For me, it was David Foster Wallace's The Broom of the System.

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I have a few who inspired my writing vision, starting with the rock critics of the '70s in rock mags like Hit Parader, Creem, PRM, Crawdaddy, Circus, Stereo Review, et al. The rock literati included, then, current Substackers, Wayne Robins https://waynerobins49.substack.com/ and Robert Christgau https://robertchristgau.substack.com/.

Patti Smith (a current 'Stacker) was also influential, as she was a rock scribe and poet before she signed with Arista in '75 as a recording artist. I was also influenced by the writing of Barry Hansen aka Dr. Demento. Barry was employed by Warner Bros. Records in the early '70s as a PR scribe, writing liner notes for the label's "two-fer" loss leader 2-LP, $2 sampler albums one could get thru the mail.

He also wrote copy (hilariously and irreverently, at times....my 2 favorite writing traits!) for the label's weekly, in-house, promo-only, 8-page promo piece, "Circular," available only to radio personnel and record industry types.

Another funny, irreverent, and sometimes caustic writer of influence was the great Fran Lebowitz, whose books (instead of the high school "necessary" assigned books), I'd read voraciously! Her wit and observational humor can be summarized in her, "Your right to wear a lime green leisure suit ends where it meets my eye." Maybe not now with that line, but, she was relevant back in that day!😎😁

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I was most inspired by Lucy Maud Montgomery, author of Anne Of Green Gables. Yes, I’m Canadian 😄. She highlighted the importance of writing about what you know.

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My writing inspirations are Dorothy Dunnett for breathless brilliance, Bernard Cornwall for a similar breadth, Rosamunde Pilcher for warming of the soul and being a master of 'setting', LM Montgomery for shimmering scene setting and 'real' characterisation. Matthew Harffy for showing protagonists can be brutal but also possess soul and intellect.

There are so many who inspire as I write. But none that give me a message for life. I don't read for that, I read to be carried away on the wings of a good fictional story. I write for the same reason.

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So happy to see this topic, Ramona and thanks for the shoutout! I’ve been thinking about this since our exchange.

I always wanted to be a writer but the first book to inspire me was reading Catch-22 when I was 15. I didn’t know writing could be so bonkers and hilarious and serious all at the same time. It felt more like real life than anything I’d ever read.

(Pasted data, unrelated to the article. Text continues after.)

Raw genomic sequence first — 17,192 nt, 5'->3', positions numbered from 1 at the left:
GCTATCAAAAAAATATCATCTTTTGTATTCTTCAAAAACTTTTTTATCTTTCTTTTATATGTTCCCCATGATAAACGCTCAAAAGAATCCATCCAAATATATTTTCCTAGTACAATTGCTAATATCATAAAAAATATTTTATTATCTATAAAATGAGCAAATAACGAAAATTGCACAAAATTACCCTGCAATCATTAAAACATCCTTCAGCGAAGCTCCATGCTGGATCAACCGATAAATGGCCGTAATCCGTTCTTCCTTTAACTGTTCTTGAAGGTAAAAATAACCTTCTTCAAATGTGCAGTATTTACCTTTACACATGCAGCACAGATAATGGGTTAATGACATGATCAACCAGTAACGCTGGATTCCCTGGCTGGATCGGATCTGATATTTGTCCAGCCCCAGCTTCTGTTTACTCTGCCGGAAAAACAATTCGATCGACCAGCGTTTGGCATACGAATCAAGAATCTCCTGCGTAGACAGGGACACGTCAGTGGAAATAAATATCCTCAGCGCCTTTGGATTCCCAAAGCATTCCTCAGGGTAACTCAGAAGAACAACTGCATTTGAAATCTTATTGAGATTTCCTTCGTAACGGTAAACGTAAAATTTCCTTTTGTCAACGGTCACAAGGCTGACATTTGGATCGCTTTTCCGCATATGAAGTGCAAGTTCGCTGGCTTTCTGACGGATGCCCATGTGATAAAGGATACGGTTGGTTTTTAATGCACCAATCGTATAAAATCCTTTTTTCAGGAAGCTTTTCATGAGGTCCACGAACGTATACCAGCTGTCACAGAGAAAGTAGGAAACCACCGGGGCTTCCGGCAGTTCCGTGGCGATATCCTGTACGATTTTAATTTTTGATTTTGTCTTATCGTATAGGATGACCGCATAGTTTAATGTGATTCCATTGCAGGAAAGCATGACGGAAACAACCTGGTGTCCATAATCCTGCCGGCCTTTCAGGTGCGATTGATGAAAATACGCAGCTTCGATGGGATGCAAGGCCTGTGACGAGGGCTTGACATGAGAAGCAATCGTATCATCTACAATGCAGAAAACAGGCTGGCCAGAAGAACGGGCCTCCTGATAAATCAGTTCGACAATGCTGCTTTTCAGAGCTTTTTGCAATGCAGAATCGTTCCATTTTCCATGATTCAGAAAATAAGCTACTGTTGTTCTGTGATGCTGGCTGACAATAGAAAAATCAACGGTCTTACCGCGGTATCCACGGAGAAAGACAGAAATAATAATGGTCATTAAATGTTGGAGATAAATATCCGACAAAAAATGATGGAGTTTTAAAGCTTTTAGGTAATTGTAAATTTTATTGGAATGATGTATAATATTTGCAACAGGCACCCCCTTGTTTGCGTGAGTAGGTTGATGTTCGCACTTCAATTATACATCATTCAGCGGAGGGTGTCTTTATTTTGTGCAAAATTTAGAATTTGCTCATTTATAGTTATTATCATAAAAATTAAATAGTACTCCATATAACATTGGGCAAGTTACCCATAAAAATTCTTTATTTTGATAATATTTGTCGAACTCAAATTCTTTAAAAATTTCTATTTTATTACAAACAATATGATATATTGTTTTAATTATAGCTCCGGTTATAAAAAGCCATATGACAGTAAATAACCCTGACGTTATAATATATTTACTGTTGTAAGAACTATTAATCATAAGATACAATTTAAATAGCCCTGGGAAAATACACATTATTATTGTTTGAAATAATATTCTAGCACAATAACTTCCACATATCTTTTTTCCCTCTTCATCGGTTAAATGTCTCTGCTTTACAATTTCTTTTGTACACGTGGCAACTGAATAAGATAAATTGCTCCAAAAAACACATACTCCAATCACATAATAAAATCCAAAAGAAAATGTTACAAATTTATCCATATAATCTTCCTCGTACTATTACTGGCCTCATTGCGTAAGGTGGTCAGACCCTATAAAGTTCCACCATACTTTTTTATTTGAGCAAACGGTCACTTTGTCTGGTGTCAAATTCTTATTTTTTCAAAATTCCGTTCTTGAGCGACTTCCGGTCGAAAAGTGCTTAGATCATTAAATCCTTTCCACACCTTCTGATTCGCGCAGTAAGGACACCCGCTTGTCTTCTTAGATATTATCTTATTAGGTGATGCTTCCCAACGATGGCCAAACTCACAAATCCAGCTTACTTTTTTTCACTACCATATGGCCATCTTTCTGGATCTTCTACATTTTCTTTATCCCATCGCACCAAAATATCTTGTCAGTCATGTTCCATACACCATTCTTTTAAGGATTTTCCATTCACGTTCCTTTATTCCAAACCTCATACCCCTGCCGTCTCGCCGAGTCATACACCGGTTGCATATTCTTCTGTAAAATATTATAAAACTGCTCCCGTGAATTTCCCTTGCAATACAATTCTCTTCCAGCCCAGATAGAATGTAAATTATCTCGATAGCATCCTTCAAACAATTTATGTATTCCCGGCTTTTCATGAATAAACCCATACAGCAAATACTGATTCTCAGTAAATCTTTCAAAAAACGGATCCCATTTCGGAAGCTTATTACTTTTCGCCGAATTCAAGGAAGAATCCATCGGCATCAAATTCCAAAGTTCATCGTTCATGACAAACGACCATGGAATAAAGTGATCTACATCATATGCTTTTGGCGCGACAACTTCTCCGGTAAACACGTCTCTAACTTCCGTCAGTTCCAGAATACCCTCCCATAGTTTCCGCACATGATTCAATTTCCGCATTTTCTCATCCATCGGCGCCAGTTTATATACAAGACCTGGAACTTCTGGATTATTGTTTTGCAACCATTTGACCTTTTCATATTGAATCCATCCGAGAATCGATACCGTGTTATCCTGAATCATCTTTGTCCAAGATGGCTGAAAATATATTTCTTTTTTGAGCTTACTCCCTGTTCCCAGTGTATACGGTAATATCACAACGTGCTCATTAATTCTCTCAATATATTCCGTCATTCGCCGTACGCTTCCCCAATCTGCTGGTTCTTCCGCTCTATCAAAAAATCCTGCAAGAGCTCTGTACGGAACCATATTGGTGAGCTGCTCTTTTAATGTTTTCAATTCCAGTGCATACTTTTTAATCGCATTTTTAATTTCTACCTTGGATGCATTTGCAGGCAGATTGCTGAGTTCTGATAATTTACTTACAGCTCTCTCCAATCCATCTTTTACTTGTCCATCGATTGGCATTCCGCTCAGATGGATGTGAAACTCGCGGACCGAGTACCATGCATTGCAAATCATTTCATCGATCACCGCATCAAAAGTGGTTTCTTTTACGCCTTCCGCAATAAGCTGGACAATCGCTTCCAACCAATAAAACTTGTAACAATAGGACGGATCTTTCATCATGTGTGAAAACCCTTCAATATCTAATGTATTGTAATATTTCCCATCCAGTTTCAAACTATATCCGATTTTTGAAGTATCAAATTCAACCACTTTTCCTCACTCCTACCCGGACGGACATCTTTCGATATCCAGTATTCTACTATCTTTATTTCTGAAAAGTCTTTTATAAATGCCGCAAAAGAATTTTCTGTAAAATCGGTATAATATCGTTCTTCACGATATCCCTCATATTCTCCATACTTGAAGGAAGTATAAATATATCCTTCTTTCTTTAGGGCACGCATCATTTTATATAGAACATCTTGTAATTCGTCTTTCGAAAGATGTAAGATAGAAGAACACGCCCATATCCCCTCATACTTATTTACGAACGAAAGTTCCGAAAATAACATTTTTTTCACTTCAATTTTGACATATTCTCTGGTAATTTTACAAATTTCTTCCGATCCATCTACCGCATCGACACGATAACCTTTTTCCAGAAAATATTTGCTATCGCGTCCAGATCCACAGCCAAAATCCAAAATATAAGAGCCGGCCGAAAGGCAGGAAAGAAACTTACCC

The second was in college, reading a writer another person mentioned in these comments--David Foster Wallace. Not his novels but his essays for Harpers Magazine. He was clearly just reporting exactly what he saw, but it was all at the same time poignant and funny and absurd. He seemed to be getting at the truth somehow, and I wanted to do the same.

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so many writers have inspired me in different ways, but the one writer who's book actually left me wanting to tell my own stories (half as well, if i'm lucky) was beryl markham's west with the night. it also inspired me to take flying lessons and see the world...

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I was absolutely enthralled as a little girl ( mid years: around 11-12) with CharlesDickens. His strange, eccentric, colorful characters were completely absorbing to a kid with way too much imagination. My favorite was Oliver Twist_now those were characters, who can resist them! But I read every Charles Dickens boom I could get my hands pn: Nicholas Nickleby, The Old Curiosity Shop, David Copperfield etc. loved every one and they inspired me to write!

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I'm nowhere near as well-read as I'd like to be, but the author who inspired me to start writing my own fiction was Carl Hiassen. I read a number of his classics (e.g., Skin Tight, Stormy Weather) in my twenties and learned that there are no constraints when it comes to plot, humor, character, etc. That's the Florida influence - anything is possible. As an adult I've read almost the entire John le Carre catalogue. I quickly disabused myself of "writing like him," but I love his plot construction and how he leaves little breadcrumbs along the way to an always explosive finale.

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My reading and writing journey is so much different and possibly strange(?) compared to everyone else here, haha.